Yes, I was genuinely surprised when that happened too. The engagement from Microsoft was extraordinary. What do you think the corporate people get out of being startup mentors?

As it happens, those heads of industry share many of the qualities of startup founders. Ambition, drive, vision. So they love to be exposed to young founders and interact with them, not just about ideas, but about ways of working and thinking. The CEO of a global corporation told me a while ago that it’s his job to know what’s going on outside his company, because they are under constant attack from startups. You have to know your adversary.

We sometimes call corporations “dumb and slow,” but it would be a mistake to think that the people running them are either dumb or slow. Often the people at the top are thinking very far ahead, and when a startup is looking for the right stakeholder, the top is often the best place to start. Outside of our program, our founders would just never get meetings with such people. Even if they did, it would take years to get them all, and by then it wouldn’t matter.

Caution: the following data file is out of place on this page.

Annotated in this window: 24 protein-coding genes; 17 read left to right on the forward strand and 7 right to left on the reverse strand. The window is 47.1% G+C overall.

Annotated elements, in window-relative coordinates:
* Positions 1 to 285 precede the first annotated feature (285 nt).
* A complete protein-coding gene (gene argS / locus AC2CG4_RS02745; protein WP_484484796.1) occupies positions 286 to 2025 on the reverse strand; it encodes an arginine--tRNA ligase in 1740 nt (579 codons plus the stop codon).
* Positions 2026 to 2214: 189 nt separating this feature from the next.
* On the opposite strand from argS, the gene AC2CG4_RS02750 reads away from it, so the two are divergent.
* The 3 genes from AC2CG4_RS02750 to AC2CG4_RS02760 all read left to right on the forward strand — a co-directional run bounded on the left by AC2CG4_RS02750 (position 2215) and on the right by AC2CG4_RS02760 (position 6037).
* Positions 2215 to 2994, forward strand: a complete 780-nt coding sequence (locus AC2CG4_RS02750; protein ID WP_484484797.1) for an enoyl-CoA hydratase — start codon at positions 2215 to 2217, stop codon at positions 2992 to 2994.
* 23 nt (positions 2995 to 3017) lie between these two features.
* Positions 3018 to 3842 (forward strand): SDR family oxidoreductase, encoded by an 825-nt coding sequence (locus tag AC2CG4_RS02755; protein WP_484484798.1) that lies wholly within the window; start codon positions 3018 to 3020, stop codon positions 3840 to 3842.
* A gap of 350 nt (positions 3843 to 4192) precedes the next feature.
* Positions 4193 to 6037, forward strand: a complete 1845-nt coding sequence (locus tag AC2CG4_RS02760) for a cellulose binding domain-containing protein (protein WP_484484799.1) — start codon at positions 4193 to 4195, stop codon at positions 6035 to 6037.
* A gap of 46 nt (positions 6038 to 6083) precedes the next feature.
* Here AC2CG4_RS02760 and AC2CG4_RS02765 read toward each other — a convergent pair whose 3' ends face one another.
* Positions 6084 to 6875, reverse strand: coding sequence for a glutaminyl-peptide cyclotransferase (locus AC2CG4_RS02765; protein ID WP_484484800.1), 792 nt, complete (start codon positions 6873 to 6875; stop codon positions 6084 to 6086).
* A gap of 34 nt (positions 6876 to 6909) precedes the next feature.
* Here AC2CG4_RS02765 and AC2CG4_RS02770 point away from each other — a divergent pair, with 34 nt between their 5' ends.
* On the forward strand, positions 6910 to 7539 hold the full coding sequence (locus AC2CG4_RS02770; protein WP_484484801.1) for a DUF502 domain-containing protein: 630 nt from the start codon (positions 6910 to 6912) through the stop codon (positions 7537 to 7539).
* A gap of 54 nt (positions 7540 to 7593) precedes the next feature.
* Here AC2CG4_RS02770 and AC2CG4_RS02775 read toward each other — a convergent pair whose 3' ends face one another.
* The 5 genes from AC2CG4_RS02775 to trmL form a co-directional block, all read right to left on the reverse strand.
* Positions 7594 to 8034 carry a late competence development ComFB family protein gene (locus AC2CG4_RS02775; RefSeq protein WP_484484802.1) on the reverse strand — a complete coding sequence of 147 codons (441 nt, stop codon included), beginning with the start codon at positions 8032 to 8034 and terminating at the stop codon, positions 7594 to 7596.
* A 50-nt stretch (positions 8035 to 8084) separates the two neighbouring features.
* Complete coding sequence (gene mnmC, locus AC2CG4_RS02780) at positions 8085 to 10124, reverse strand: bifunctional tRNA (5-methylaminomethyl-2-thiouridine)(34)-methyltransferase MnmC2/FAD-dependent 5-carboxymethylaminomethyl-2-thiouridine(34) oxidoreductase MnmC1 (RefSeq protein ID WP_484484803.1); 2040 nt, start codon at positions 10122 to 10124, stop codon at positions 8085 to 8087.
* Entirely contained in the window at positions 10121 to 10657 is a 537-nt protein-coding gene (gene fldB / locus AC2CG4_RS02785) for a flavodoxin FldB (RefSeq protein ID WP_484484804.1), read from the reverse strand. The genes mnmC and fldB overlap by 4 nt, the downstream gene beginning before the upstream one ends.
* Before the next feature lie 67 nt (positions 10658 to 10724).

I feel very proud of our mentor group. One mentor told me recently, that it was an honor to be included. That just made me feel very proud. We have spent years developing StartupYard as a platform, but we can’t rest on our achievements. We have to keep improving and building that network ever round, or it dies.

You said you can’t rest. What is your biggest difficulty when it comes to talking to founders about acceleration?

I would say we see two types. There is the founder who really understands the value accelerators can bring, and is eager to join. The other is the one who is more defensive; defensive of their ideas, of their priorities, of their sense of control and sometimes pride as well.

They may see joining an accelerator as a risk rather than an opportunity: that they risk wasting time. But often I think it’s just that they risk giving up control. Startup founders can be control freaks, as everyone knows, and we ask people to give up some of that control in order to grow, and that is a hard thing to ask of people who have always performed at a high level in their lives. Even the tiny amount of control we want them to give up can seem like a big, big change.

But if you’re so concerned about making the wrong choices, that you don’t act, then you risk never making decisions at all. Our biggest challenge is to show skeptics that the accelerator is called an “accelerator” for a reason, and it is not to slow them down or take up their time. That interrupting their process and refocusing them can actually save them time, and not waste it.